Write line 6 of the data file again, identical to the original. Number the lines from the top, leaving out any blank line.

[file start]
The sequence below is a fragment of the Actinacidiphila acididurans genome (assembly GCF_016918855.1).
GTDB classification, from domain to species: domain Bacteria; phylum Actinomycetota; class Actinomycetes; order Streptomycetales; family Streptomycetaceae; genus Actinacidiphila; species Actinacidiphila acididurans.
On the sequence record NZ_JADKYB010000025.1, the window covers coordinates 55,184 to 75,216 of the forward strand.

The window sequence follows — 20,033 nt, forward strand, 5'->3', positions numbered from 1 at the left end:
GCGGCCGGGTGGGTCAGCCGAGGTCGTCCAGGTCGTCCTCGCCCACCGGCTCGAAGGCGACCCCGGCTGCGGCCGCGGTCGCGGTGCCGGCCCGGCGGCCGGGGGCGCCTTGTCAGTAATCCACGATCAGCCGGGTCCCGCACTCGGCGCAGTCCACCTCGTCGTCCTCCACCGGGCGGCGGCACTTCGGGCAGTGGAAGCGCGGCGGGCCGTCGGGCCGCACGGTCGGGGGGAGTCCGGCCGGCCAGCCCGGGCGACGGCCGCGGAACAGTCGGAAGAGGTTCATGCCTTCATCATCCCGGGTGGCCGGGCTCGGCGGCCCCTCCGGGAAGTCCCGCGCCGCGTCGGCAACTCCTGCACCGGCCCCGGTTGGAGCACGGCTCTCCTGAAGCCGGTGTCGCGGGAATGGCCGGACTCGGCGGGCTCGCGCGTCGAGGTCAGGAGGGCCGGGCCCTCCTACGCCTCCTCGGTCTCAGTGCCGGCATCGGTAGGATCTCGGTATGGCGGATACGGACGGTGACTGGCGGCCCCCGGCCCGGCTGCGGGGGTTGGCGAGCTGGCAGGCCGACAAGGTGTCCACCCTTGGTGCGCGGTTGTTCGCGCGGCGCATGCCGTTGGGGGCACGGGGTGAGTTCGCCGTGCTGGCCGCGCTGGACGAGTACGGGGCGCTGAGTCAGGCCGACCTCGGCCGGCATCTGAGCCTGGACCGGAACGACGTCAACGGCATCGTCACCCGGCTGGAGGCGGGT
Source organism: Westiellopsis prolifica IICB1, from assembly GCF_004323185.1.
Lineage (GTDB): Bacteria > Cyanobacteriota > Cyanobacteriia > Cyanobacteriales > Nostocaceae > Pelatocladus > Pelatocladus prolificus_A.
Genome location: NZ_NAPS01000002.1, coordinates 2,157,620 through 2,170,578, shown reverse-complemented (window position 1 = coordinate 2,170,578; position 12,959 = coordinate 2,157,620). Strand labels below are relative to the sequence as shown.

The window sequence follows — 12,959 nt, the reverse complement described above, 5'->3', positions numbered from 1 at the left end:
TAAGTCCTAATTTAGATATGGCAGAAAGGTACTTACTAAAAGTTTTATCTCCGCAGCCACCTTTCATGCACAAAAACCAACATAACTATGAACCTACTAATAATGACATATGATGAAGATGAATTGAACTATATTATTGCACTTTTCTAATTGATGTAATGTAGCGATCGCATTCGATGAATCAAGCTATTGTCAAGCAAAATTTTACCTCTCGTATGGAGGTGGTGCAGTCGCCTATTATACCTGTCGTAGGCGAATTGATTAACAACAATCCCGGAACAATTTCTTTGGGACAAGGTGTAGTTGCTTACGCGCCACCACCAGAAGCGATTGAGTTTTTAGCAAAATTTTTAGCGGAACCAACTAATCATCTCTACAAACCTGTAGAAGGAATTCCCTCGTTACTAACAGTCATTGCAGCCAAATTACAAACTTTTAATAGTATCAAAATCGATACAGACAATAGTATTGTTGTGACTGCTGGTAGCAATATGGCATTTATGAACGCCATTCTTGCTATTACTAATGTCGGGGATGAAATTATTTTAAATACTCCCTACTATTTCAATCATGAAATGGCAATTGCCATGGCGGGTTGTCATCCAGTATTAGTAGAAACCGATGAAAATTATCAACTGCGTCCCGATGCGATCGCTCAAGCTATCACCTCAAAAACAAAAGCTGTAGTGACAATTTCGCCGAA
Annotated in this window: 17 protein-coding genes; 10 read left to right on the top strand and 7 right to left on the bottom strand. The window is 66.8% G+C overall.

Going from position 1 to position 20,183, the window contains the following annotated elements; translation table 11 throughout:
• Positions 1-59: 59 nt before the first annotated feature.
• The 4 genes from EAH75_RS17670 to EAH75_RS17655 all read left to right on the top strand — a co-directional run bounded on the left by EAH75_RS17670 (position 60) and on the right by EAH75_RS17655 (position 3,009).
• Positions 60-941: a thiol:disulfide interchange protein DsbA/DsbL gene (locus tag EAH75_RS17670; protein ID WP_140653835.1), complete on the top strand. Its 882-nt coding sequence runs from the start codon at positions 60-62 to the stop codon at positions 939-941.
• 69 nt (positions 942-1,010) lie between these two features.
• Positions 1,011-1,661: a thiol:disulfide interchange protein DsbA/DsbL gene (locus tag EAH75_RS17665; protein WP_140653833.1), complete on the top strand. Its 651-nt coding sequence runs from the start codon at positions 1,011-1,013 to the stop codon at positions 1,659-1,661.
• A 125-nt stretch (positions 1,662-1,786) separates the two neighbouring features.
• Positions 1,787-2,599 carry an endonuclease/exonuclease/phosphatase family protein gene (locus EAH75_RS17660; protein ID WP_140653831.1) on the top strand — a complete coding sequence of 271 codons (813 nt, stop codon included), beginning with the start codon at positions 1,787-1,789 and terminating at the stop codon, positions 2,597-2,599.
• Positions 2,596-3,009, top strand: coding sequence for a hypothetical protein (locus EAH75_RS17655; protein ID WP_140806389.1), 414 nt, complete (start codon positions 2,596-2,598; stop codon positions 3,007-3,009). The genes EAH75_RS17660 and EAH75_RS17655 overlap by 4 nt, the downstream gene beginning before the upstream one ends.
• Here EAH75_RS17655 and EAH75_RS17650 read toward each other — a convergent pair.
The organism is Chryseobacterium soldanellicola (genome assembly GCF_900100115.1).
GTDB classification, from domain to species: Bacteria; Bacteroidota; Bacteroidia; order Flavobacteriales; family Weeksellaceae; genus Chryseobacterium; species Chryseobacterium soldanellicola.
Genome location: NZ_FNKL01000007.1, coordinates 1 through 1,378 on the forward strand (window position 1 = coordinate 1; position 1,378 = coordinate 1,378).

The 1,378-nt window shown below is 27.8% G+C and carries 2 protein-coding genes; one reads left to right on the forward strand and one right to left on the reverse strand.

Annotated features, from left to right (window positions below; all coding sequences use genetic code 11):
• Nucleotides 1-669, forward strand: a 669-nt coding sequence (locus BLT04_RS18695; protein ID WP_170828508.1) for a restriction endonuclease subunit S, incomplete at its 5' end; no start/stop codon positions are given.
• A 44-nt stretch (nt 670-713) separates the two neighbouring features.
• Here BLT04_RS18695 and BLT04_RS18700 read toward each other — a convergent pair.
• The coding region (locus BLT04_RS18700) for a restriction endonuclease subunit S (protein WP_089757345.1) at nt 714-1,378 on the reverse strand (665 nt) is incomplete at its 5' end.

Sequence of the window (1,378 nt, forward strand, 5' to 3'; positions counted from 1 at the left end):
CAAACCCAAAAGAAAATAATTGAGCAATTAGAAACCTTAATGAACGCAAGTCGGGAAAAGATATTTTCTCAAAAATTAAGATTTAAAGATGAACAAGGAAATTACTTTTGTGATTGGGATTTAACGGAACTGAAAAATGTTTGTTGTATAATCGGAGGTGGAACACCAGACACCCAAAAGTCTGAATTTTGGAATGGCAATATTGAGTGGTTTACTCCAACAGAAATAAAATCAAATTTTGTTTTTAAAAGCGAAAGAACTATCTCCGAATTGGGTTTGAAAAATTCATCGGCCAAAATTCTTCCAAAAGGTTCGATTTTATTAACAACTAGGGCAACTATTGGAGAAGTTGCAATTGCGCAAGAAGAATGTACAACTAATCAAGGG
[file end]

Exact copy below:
Source organism: Westiellopsis prolifica IICB1, from assembly GCF_004323185.1.